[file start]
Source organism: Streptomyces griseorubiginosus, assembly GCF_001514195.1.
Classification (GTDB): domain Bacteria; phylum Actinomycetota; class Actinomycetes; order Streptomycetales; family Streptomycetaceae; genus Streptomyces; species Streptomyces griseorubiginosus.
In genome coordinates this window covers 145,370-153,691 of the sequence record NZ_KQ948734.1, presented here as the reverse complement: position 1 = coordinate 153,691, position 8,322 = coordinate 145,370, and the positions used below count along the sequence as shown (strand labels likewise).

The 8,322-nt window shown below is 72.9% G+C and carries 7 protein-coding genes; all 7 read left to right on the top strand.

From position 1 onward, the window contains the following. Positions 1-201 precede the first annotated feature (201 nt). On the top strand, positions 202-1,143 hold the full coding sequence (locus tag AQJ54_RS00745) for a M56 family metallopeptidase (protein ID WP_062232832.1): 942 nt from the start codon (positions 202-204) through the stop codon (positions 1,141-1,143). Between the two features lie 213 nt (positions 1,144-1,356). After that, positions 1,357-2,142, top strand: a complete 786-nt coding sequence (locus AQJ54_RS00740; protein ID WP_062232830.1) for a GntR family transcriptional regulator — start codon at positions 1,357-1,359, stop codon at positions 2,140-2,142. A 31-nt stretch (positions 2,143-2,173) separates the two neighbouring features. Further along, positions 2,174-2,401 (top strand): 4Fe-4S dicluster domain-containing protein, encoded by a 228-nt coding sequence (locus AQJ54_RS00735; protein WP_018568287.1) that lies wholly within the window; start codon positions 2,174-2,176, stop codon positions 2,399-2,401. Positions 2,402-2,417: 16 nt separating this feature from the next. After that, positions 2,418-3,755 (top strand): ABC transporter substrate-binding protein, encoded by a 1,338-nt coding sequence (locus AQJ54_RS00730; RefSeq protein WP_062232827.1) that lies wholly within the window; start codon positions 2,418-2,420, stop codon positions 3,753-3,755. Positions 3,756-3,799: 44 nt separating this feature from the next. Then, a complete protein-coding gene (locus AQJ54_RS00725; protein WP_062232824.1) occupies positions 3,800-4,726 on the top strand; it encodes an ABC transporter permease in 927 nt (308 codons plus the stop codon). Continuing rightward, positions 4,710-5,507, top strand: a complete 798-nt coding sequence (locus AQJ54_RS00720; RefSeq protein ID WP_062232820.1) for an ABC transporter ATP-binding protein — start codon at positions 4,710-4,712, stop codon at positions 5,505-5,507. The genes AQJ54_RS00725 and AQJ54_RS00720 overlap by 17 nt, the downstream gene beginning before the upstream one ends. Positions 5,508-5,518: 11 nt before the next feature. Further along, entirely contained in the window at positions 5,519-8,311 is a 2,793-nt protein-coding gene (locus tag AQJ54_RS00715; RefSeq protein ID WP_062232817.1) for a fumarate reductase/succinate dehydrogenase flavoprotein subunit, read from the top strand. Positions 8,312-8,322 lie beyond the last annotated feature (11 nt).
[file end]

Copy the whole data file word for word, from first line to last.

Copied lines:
Source organism: Streptomyces griseorubiginosus, assembly GCF_001514195.1.
Classification (GTDB): domain Bacteria; phylum Actinomycetota; class Actinomycetes; order Streptomycetales; family Streptomycetaceae; genus Streptomyces; species Streptomyces griseorubiginosus.
In genome coordinates this window covers 145,370-153,691 of the sequence record NZ_KQ948734.1, presented here as the reverse complement: position 1 = coordinate 153,691, position 8,322 = coordinate 145,370, and the positions used below count along the sequence as shown (strand labels likewise).

The 8,322-nt window shown below is 72.9% G+C and carries 7 protein-coding genes; all 7 read left to right on the top strand.

From position 1 onward, the window contains the following. Positions 1-201 precede the first annotated feature (201 nt). On the top strand, positions 202-1,143 hold the full coding sequence (locus tag AQJ54_RS00745) for a M56 family metallopeptidase (protein ID WP_062232832.1): 942 nt from the start codon (positions 202-204) through the stop codon (positions 1,141-1,143). Between the two features lie 213 nt (positions 1,144-1,356). After that, positions 1,357-2,142, top strand: a complete 786-nt coding sequence (locus AQJ54_RS00740; protein ID WP_062232830.1) for a GntR family transcriptional regulator — start codon at positions 1,357-1,359, stop codon at positions 2,140-2,142. A 31-nt stretch (positions 2,143-2,173) separates the two neighbouring features. Further along, positions 2,174-2,401 (top strand): 4Fe-4S dicluster domain-containing protein, encoded by a 228-nt coding sequence (locus AQJ54_RS00735; protein WP_018568287.1) that lies wholly within the window; start codon positions 2,174-2,176, stop codon positions 2,399-2,401. Positions 2,402-2,417: 16 nt separating this feature from the next. After that, positions 2,418-3,755 (top strand): ABC transporter substrate-binding protein, encoded by a 1,338-nt coding sequence (locus AQJ54_RS00730; RefSeq protein WP_062232827.1) that lies wholly within the window; start codon positions 2,418-2,420, stop codon positions 3,753-3,755. Positions 3,756-3,799: 44 nt separating this feature from the next. Then, a complete protein-coding gene (locus AQJ54_RS00725; protein WP_062232824.1) occupies positions 3,800-4,726 on the top strand; it encodes an ABC transporter permease in 927 nt (308 codons plus the stop codon). Continuing rightward, positions 4,710-5,507, top strand: a complete 798-nt coding sequence (locus AQJ54_RS00720; RefSeq protein ID WP_062232820.1) for an ABC transporter ATP-binding protein — start codon at positions 4,710-4,712, stop codon at positions 5,505-5,507. The genes AQJ54_RS00725 and AQJ54_RS00720 overlap by 17 nt, the downstream gene beginning before the upstream one ends. Positions 5,508-5,518: 11 nt before the next feature. Further along, entirely contained in the window at positions 5,519-8,311 is a 2,793-nt protein-coding gene (locus tag AQJ54_RS00715; RefSeq protein ID WP_062232817.1) for a fumarate reductase/succinate dehydrogenase flavoprotein subunit, read from the top strand. Positions 8,312-8,322 lie beyond the last annotated feature (11 nt).